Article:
JIM & JEFF LUFF DRIVING TIP: [Note: This is the second in a series of weekly driving tips from LCT contributing editor and operator Jim Luff and his son, Jeff Luff, who works for Jim's limousine company in Bakersfield, Calif.]:
Maintain Space & Visibility: When driving, think about the "six sides" of your vehicle: front, rear, left side, right side, potential hazards above you (overpasses, signs, etc.), and potential hazards below you on the roadway, (oil, ice, sleet, gravel, etc.) Give yourself a following distance of one-second per every 10-feet of vehicle length. In a 20-foot vehicle, allow yourself two-seconds. Additionally, allow an additional two-seconds of reaction time. For example, in a 40-foot vehicle, you would allow four-seconds (one-second per 10-feet of vehicle length) + two-seconds of reaction time, for a total of six-seconds, under ideal conditions. If you are driving in adverse weather, or road conditions, such as: sleet, snow, gravel, mud, etc., you must increase your following distance. To determine the number of seconds in which you are traveling behind a vehicle, choose an object ahead - when the tail end of the vehicle in front of you passes that object, count "one-thousand-one, one-thousand-two, one-thousand-three" until the front end of your vehicle reaches that object - do this until you have an idea of your necessary following distance. Make it a habit to drive with your hands on the steering wheel in the "nine and three o'clock" positions to allow maximum steering control. Create a safety "bubble" around your vehicle at all times. If a car pulls in front of you and violates your bubble, reduce speed to re-establish the bubble. If a large truck, such as a box truck, pulls in front of you, reduce speed to create maximum visibility in front of you.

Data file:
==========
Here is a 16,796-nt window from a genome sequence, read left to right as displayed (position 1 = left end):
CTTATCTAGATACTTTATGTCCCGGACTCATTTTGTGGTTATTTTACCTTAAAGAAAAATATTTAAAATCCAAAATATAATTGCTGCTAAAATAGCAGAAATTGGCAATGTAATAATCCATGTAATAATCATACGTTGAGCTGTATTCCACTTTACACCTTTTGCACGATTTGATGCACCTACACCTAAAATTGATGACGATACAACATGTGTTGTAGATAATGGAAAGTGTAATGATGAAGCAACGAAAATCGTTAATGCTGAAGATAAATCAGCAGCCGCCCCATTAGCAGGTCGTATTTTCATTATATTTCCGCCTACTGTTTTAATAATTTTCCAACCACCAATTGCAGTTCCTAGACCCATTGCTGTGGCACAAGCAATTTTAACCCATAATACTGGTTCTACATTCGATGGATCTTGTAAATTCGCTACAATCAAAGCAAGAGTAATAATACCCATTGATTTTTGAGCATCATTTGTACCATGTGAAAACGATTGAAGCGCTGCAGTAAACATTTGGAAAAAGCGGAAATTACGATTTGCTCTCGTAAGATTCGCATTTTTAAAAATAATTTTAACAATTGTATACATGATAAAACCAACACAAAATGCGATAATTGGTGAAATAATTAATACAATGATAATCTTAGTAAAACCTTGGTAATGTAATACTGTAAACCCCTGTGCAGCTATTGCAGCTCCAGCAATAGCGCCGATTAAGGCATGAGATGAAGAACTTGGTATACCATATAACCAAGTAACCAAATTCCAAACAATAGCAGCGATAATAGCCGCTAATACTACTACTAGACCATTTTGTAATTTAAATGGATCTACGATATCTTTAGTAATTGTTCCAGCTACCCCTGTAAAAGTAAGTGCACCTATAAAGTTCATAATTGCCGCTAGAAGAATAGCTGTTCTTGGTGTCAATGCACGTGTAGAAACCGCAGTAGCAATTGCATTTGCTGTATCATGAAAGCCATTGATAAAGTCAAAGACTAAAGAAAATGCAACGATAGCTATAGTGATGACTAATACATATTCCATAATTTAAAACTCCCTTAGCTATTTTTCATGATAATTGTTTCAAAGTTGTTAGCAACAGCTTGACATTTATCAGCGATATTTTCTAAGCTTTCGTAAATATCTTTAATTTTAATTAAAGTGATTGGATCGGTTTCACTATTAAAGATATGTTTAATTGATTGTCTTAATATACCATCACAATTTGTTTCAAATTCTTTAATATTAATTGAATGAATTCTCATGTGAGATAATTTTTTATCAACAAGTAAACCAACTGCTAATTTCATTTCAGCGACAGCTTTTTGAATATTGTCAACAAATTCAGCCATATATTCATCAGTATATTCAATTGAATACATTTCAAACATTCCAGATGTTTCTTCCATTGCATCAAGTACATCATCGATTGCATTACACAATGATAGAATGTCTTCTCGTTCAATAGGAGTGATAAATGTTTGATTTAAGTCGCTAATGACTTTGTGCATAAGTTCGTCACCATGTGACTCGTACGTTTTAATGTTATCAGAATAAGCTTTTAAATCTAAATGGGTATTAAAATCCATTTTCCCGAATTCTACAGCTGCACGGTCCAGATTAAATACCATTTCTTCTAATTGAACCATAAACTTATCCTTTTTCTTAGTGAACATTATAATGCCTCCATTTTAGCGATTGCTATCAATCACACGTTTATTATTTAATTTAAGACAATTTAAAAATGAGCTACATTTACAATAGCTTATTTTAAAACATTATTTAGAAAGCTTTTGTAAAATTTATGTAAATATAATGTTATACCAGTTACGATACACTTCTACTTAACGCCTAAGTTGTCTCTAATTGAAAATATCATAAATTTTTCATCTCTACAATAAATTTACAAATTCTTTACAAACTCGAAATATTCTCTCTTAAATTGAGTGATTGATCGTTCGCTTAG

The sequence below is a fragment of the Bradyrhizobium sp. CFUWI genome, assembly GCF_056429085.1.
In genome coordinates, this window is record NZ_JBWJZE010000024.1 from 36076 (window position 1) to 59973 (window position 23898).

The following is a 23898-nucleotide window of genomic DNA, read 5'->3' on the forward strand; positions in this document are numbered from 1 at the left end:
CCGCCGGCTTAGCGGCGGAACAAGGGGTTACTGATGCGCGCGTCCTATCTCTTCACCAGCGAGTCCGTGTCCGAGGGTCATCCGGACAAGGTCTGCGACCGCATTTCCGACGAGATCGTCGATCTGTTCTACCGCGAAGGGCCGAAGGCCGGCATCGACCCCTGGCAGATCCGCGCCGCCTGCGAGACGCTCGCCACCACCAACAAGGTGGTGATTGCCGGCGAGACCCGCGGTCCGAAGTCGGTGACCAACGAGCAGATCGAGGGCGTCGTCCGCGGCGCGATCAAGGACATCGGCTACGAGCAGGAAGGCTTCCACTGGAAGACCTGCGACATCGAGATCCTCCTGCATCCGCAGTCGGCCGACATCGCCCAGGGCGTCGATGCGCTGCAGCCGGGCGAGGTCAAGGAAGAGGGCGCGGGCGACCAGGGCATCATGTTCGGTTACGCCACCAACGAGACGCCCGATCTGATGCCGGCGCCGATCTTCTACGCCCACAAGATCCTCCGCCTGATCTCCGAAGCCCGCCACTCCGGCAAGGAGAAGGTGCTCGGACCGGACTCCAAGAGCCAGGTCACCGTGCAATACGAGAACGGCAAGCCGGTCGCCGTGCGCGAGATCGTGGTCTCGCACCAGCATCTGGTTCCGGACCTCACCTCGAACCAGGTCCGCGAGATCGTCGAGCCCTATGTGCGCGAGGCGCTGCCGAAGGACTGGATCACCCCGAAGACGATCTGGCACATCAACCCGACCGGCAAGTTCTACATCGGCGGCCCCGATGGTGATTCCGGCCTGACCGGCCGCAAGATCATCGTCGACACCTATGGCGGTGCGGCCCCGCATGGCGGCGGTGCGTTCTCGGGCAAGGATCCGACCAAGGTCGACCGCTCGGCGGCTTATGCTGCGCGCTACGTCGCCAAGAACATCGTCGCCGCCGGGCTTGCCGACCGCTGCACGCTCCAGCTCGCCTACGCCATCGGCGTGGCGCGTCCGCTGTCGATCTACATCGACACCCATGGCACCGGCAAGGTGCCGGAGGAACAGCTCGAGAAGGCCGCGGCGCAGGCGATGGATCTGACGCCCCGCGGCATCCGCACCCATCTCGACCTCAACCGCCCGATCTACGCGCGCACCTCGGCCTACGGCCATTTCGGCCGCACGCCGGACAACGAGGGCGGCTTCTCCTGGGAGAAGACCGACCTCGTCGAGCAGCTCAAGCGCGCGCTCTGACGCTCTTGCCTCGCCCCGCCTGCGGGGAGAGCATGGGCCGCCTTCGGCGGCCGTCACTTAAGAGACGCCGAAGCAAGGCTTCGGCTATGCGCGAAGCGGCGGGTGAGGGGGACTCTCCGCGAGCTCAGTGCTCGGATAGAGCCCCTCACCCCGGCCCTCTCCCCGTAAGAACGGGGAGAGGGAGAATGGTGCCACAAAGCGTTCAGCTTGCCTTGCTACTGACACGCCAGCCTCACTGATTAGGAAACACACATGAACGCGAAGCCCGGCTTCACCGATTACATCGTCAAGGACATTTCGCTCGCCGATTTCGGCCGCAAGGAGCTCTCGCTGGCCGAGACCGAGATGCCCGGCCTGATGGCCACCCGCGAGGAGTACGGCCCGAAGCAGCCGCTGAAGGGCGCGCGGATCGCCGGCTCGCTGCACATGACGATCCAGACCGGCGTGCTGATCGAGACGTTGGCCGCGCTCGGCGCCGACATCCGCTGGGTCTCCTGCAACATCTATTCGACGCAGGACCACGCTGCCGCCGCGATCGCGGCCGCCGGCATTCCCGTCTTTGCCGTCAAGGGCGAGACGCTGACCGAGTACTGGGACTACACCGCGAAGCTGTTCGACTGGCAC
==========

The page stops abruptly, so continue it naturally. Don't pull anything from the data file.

Are You A SMARRT Driver Part 1?
Series: How to handle difficult run-ins with law enforcement over a limousine.
Driving Gem: Plenty of things unrelated to phones can result in accidents.
Driving Gem: Lifting and handling luggage is never good for the back.
See how I talked my way out of this common nuisance for waiting chauffeurs.
In my face off between a chauffeur in a stretch and a restaurant security guard, who wins when the police show up?